Rod was soon playing in different rock bands, but he didn’t get his big break until he joined the Jeff Beck Group in 1966. The combo of Beck and Stewart set the standard for what was to become heavy metal, with the hard guitar licks of Beck and the sexy vocals of Stewart yielding an original sound. The group released two influential albums in “Truth” and “Beck Ola,” but within two and a half years the group disbanded. After the break up, Stewart and Jeff Beck Group bassist Ron Wood joined The Faces, and Stewart also began a solo career. It was his solo career that Stewart would soon find huge success.

The Faces were a success both in England and the US, and became known as a great live band, but during this same period Stewart was also laying the foundation for a solo career. His first solo release, “An Old Raincoat Won’t Let You Down,” only made it to number 139 on the charts, but the critics were impressed with its content and style. His second solo album was also met with mediocre reviews. Finally in his third solo effort, “Every Picture Tells A Story,” success arrived, and it produced Stewart’s first number one chart hit “Maggie May.” Stewart’s fourth album, “Never A Dull Moment,” was also a huge success, reaching the number two spot on the US charts. The Faces on the other hand, suffered the fate of many groups with strong individual personalities, and soon broke up, leaving Stewart to put full effort into his solo career.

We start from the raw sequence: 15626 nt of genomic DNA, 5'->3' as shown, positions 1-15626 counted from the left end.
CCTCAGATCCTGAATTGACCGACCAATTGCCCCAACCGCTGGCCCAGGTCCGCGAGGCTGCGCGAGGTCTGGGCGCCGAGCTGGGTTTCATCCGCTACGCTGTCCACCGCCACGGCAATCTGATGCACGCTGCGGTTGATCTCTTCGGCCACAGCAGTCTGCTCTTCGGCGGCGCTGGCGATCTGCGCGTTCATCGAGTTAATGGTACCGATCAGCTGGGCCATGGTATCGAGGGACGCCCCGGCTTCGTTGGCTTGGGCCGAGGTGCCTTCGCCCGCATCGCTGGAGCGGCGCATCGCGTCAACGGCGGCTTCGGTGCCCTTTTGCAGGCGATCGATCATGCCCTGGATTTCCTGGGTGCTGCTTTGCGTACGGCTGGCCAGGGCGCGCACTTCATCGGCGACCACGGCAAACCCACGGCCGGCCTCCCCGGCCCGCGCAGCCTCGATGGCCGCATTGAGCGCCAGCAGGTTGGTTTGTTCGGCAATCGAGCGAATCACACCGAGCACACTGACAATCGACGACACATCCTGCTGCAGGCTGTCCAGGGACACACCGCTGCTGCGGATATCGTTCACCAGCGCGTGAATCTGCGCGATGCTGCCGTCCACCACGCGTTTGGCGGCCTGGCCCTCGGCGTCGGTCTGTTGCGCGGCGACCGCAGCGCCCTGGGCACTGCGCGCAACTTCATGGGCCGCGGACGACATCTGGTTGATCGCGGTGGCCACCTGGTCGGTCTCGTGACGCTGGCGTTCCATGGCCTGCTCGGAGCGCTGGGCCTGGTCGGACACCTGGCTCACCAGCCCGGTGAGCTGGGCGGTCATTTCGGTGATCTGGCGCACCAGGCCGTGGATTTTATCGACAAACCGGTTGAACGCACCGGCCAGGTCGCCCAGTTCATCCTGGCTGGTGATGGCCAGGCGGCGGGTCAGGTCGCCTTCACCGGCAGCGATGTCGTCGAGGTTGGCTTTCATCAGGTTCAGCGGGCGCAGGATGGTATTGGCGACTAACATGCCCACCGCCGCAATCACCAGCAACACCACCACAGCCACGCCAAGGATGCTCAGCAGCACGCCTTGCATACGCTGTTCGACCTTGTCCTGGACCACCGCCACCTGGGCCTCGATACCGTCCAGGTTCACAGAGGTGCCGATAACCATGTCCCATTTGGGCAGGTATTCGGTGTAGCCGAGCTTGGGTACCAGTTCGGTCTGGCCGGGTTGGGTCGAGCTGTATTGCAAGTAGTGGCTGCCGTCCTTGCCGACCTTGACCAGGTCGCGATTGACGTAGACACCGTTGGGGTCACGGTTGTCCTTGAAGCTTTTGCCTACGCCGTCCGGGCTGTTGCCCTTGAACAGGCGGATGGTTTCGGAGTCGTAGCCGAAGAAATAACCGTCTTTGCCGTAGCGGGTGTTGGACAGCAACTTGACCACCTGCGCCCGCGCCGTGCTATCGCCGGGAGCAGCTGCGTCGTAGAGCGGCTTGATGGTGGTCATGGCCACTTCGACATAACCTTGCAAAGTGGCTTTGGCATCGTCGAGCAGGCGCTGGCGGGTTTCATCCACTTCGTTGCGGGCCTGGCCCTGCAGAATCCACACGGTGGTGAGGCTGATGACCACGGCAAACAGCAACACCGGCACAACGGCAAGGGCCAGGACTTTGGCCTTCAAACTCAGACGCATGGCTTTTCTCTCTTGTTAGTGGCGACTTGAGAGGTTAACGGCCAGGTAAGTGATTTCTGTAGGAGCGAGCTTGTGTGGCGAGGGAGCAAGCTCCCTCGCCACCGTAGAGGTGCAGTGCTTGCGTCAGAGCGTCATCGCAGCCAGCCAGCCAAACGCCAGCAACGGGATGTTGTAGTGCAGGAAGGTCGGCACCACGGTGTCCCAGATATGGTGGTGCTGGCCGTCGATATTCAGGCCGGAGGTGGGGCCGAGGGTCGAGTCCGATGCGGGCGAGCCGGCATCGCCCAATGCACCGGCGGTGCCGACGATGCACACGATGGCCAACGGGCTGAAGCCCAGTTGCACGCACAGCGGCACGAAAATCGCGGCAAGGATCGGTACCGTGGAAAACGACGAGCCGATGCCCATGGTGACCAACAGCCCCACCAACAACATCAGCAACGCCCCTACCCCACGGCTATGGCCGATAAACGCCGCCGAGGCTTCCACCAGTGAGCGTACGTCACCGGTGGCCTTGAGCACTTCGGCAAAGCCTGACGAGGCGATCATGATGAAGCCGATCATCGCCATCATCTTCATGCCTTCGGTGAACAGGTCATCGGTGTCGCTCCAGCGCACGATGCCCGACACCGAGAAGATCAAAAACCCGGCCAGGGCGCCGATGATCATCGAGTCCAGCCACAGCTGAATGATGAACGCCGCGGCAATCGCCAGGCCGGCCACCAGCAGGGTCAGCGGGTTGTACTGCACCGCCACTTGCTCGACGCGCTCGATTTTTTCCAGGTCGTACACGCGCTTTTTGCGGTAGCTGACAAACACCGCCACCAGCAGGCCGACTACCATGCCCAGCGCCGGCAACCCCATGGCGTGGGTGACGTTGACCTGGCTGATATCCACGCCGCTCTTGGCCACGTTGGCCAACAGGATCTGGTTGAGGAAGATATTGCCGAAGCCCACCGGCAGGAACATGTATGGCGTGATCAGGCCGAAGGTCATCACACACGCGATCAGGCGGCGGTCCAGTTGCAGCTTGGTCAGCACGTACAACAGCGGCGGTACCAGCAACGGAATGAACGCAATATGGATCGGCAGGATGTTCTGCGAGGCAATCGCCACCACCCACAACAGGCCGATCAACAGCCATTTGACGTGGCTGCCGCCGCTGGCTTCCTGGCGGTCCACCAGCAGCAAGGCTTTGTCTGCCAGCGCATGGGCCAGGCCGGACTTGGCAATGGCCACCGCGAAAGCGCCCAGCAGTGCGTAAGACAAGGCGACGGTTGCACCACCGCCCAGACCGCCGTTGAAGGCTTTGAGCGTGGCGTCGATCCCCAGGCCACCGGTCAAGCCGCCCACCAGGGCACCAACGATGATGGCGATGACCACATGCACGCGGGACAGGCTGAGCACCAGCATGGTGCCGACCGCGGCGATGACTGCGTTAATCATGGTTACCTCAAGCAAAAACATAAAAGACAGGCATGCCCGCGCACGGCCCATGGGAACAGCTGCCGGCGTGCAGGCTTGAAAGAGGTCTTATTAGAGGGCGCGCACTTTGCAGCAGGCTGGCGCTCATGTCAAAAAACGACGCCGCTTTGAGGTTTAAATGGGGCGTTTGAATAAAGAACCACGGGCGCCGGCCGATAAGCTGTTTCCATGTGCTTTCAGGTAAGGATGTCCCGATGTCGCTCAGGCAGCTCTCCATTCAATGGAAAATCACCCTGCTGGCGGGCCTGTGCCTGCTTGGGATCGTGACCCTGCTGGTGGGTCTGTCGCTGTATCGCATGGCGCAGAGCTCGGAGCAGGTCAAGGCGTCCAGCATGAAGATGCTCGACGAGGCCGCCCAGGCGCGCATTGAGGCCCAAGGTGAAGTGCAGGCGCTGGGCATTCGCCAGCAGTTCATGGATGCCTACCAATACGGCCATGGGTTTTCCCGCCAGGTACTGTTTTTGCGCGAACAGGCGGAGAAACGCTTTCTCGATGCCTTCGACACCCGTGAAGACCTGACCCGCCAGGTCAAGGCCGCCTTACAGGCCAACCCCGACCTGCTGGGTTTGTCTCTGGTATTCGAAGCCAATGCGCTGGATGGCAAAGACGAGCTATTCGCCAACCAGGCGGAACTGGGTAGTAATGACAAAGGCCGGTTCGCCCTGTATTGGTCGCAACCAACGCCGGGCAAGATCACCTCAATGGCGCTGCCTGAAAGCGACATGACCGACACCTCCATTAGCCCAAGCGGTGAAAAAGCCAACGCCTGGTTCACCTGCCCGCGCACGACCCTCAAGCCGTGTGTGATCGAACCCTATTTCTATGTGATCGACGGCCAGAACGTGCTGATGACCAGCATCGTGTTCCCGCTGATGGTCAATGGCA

In 1976, Stewart achieved his first platinum album, “A Night On The Town.” The album featured the number one single “Tonight’s The Night.” This album certified Stewart as a rock superstar. He continued to release albums, and produced many smash hits like “Hot Legs,” “You’re In My Heart,” and the classic tribute to being attractive, “Do You Think I’m Sexy?” In his later career he also found success with hits like “Infatuation” and “Forever Young.”

Along with his hit music, Rod also enjoyed a glamorous lifestyle. He was seen at all the big parties and galas, and he dated numerous models and celebrities. Even though Stewart works out daily and is in great health, his doctors discovered a lump on his thyroid gland. In an interview with ABC, he told them, “It was a terrible shock. I mean, I just went into total silence for a few days. Early detection made all the difference. “Men have got to get to the doctors and get it detected early.” Stewart had gone in for a routine CAT scan when the tumor was found, and he under went surgery the next day to remove it. Stewart has now made a full recovery.

Faced with such a frightening ordeal, Stewart now wants to help others in similar situations. He has realized that cancer can hit anyone at anytime, and he wants to bring awareness to the deadly disease. “I’m one of the lucky ones,” he says. “The first thing you think is ‘Why?’ The next thing you think is ‘What can I do to help?'” Stewart has contributed by helping publicize the work of the City of Hope Foundation, an organization working to find a cure for all